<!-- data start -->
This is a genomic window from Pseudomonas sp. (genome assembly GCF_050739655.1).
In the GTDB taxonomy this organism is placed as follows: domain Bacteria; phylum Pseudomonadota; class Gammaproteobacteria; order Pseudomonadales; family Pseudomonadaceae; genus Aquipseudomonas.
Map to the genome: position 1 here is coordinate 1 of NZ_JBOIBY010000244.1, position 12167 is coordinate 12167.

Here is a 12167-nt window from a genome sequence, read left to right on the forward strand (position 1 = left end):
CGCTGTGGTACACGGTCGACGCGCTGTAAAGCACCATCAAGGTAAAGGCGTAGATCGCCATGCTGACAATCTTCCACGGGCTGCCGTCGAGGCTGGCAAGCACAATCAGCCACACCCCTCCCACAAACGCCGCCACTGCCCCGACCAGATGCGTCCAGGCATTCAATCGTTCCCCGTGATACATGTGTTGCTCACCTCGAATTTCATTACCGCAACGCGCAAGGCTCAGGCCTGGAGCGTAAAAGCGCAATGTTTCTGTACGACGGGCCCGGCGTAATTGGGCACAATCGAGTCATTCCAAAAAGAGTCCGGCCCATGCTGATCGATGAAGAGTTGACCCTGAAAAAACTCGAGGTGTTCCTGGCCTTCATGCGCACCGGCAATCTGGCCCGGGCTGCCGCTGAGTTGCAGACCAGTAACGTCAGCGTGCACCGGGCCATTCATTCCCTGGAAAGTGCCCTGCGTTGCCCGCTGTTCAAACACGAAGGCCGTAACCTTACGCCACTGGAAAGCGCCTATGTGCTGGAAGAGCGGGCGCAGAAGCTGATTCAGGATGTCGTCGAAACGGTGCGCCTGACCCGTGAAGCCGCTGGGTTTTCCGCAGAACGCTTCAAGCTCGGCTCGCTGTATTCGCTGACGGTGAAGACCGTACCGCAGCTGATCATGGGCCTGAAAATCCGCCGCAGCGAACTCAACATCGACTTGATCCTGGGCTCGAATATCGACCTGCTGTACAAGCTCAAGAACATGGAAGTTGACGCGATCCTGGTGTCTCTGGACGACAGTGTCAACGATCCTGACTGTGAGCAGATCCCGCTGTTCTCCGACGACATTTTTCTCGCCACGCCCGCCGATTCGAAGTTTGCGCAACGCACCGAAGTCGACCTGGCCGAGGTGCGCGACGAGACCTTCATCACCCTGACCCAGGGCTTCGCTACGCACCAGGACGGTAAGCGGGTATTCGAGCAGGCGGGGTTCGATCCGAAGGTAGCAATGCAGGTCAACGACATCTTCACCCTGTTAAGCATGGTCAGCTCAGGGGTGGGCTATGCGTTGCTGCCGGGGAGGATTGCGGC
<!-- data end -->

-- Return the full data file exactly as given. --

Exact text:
This is a genomic window from Pseudomonas sp. (genome assembly GCF_050739655.1).
In the GTDB taxonomy this organism is placed as follows: domain Bacteria; phylum Pseudomonadota; class Gammaproteobacteria; order Pseudomonadales; family Pseudomonadaceae; genus Aquipseudomonas.
Map to the genome: position 1 here is coordinate 1 of NZ_JBOIBY010000244.1, position 12167 is coordinate 12167.

Here is a 12167-nt window from a genome sequence, read left to right on the forward strand (position 1 = left end):
CGCTGTGGTACACGGTCGACGCGCTGTAAAGCACCATCAAGGTAAAGGCGTAGATCGCCATGCTGACAATCTTCCACGGGCTGCCGTCGAGGCTGGCAAGCACAATCAGCCACACCCCTCCCACAAACGCCGCCACTGCCCCGACCAGATGCGTCCAGGCATTCAATCGTTCCCCGTGATACATGTGTTGCTCACCTCGAATTTCATTACCGCAACGCGCAAGGCTCAGGCCTGGAGCGTAAAAGCGCAATGTTTCTGTACGACGGGCCCGGCGTAATTGGGCACAATCGAGTCATTCCAAAAAGAGTCCGGCCCATGCTGATCGATGAAGAGTTGACCCTGAAAAAACTCGAGGTGTTCCTGGCCTTCATGCGCACCGGCAATCTGGCCCGGGCTGCCGCTGAGTTGCAGACCAGTAACGTCAGCGTGCACCGGGCCATTCATTCCCTGGAAAGTGCCCTGCGTTGCCCGCTGTTCAAACACGAAGGCCGTAACCTTACGCCACTGGAAAGCGCCTATGTGCTGGAAGAGCGGGCGCAGAAGCTGATTCAGGATGTCGTCGAAACGGTGCGCCTGACCCGTGAAGCCGCTGGGTTTTCCGCAGAACGCTTCAAGCTCGGCTCGCTGTATTCGCTGACGGTGAAGACCGTACCGCAGCTGATCATGGGCCTGAAAATCCGCCGCAGCGAACTCAACATCGACTTGATCCTGGGCTCGAATATCGACCTGCTGTACAAGCTCAAGAACATGGAAGTTGACGCGATCCTGGTGTCTCTGGACGACAGTGTCAACGATCCTGACTGTGAGCAGATCCCGCTGTTCTCCGACGACATTTTTCTCGCCACGCCCGCCGATTCGAAGTTTGCGCAACGCACCGAAGTCGACCTGGCCGAGGTGCGCGACGAGACCTTCATCACCCTGACCCAGGGCTTCGCTACGCACCAGGACGGTAAGCGGGTATTCGAGCAGGCGGGGTTCGATCCGAAGGTAGCAATGCAGGTCAACGACATCTTCACCCTGTTAAGCATGGTCAGCTCAGGGGTGGGCTATGCGTTGCTGCCGGGGAGGATTGCGGC